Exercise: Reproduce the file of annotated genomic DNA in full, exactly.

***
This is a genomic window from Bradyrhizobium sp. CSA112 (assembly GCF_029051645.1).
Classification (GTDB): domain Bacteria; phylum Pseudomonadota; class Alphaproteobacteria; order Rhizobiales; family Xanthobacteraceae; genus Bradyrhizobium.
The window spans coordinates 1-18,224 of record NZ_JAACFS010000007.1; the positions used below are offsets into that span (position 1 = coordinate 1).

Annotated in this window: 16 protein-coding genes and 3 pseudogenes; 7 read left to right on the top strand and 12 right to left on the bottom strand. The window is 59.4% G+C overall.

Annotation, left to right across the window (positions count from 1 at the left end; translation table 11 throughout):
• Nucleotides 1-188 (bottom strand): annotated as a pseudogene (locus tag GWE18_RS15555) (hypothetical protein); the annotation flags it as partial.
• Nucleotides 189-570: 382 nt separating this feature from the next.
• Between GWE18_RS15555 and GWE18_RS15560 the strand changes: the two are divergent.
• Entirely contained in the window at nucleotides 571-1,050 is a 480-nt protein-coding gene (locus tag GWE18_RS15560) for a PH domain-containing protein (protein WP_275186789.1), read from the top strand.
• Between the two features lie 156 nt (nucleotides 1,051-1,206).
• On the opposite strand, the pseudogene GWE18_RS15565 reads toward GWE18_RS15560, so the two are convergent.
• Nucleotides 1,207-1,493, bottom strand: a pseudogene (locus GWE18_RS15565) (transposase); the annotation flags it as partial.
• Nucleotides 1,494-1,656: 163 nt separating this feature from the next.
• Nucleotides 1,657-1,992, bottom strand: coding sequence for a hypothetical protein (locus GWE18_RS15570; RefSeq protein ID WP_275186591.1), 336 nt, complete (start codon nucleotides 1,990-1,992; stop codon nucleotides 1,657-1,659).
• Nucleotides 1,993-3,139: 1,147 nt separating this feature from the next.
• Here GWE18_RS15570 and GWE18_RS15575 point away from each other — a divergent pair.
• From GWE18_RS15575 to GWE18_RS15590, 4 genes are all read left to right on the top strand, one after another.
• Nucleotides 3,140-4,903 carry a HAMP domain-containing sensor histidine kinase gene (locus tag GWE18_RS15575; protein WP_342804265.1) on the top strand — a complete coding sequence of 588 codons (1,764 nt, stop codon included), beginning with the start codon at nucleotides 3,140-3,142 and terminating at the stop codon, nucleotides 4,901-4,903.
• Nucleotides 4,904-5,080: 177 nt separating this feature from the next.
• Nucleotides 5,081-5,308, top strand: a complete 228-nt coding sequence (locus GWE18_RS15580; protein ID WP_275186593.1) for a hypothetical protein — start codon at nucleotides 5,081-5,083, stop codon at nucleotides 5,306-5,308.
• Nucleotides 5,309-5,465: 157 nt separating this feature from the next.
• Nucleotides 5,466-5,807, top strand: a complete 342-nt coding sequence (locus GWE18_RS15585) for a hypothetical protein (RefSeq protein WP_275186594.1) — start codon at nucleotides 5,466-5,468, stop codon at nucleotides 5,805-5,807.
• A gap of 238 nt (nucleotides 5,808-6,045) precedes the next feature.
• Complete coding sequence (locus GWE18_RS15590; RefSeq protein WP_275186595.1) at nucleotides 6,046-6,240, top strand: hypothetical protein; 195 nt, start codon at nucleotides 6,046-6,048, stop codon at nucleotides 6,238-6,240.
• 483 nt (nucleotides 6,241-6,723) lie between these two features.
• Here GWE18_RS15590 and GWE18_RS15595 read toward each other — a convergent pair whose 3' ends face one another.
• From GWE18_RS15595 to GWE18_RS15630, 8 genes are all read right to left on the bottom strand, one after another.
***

This is a genomic window from Bradyrhizobium sp. CSA112 (assembly GCF_029051645.1).
Classification (GTDB): domain Bacteria; phylum Pseudomonadota; class Alphaproteobacteria; order Rhizobiales; family Xanthobacteraceae; genus Bradyrhizobium.
The window spans coordinates 1-18,224 of record NZ_JAACFS010000007.1; the positions used below are offsets into that span (position 1 = coordinate 1).

Annotated in this window: 16 protein-coding genes and 3 pseudogenes; 7 read left to right on the top strand and 12 right to left on the bottom strand. The window is 59.4% G+C overall.

Annotation, left to right across the window (positions count from 1 at the left end; translation table 11 throughout):
• Nucleotides 1-188 (bottom strand): annotated as a pseudogene (locus tag GWE18_RS15555) (hypothetical protein); the annotation flags it as partial.
• Nucleotides 189-570: 382 nt separating this feature from the next.
• Between GWE18_RS15555 and GWE18_RS15560 the strand changes: the two are divergent.
• Entirely contained in the window at nucleotides 571-1,050 is a 480-nt protein-coding gene (locus tag GWE18_RS15560) for a PH domain-containing protein (protein WP_275186789.1), read from the top strand.
• Between the two features lie 156 nt (nucleotides 1,051-1,206).
• On the opposite strand, the pseudogene GWE18_RS15565 reads toward GWE18_RS15560, so the two are convergent.
• Nucleotides 1,207-1,493, bottom strand: a pseudogene (locus GWE18_RS15565) (transposase); the annotation flags it as partial.
• Nucleotides 1,494-1,656: 163 nt separating this feature from the next.
• Nucleotides 1,657-1,992, bottom strand: coding sequence for a hypothetical protein (locus GWE18_RS15570; RefSeq protein ID WP_275186591.1), 336 nt, complete (start codon nucleotides 1,990-1,992; stop codon nucleotides 1,657-1,659).
• Nucleotides 1,993-3,139: 1,147 nt separating this feature from the next.
• Here GWE18_RS15570 and GWE18_RS15575 point away from each other — a divergent pair.
• From GWE18_RS15575 to GWE18_RS15590, 4 genes are all read left to right on the top strand, one after another.
• Nucleotides 3,140-4,903 carry a HAMP domain-containing sensor histidine kinase gene (locus tag GWE18_RS15575; protein WP_342804265.1) on the top strand — a complete coding sequence of 588 codons (1,764 nt, stop codon included), beginning with the start codon at nucleotides 3,140-3,142 and terminating at the stop codon, nucleotides 4,901-4,903.
• Nucleotides 4,904-5,080: 177 nt separating this feature from the next.
• Nucleotides 5,081-5,308, top strand: a complete 228-nt coding sequence (locus GWE18_RS15580; protein ID WP_275186593.1) for a hypothetical protein — start codon at nucleotides 5,081-5,083, stop codon at nucleotides 5,306-5,308.
• Nucleotides 5,309-5,465: 157 nt separating this feature from the next.
• Nucleotides 5,466-5,807, top strand: a complete 342-nt coding sequence (locus GWE18_RS15585) for a hypothetical protein (RefSeq protein WP_275186594.1) — start codon at nucleotides 5,466-5,468, stop codon at nucleotides 5,805-5,807.
• A gap of 238 nt (nucleotides 5,808-6,045) precedes the next feature.
• Complete coding sequence (locus GWE18_RS15590; RefSeq protein WP_275186595.1) at nucleotides 6,046-6,240, top strand: hypothetical protein; 195 nt, start codon at nucleotides 6,046-6,048, stop codon at nucleotides 6,238-6,240.
• 483 nt (nucleotides 6,241-6,723) lie between these two features.
• Here GWE18_RS15590 and GWE18_RS15595 read toward each other — a convergent pair whose 3' ends face one another.
• From GWE18_RS15595 to GWE18_RS15630, 8 genes are all read right to left on the bottom strand, one after another.